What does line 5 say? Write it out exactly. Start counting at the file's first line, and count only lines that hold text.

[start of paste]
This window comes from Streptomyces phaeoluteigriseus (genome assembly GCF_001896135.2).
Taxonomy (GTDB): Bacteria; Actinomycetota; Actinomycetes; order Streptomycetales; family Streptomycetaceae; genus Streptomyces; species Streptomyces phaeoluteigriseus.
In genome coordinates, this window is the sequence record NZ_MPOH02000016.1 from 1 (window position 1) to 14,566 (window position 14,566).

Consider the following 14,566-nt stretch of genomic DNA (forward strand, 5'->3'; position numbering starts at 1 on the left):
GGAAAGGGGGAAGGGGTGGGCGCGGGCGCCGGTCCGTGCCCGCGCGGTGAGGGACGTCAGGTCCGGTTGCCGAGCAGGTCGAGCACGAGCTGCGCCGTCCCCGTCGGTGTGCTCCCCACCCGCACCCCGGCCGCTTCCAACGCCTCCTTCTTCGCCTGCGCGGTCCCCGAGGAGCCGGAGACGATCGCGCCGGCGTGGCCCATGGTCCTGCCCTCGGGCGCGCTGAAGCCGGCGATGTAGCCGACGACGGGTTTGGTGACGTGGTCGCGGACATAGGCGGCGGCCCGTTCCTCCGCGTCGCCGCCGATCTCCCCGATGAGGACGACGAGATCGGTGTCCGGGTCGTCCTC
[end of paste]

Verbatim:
GGAAAGGGGGAAGGGGTGGGCGCGGGCGCCGGTCCGTGCCCGCGCGGTGAGGGACGTCAGGTCCGGTTGCCGAGCAGGTCGAGCACGAGCTGCGCCGTCCCCGTCGGTGTGCTCCCCACCCGCACCCCGGCCGCTTCCAACGCCTCCTTCTTCGCCTGCGCGGTCCCCGAGGAGCCGGAGACGATCGCGCCGGCGTGGCCCATGGTCCTGCCCTCGGGCGCGCTGAAGCCGGCGATGTAGCCGACGACGGGTTTGGTGACGTGGTCGCGGACATAGGCGGCGGCCCGTTCCTCCGCGTCGCCGCCGATCTCCCCGATGAGGACGACGAGATCGGTGTCCGGGTCGTCCTC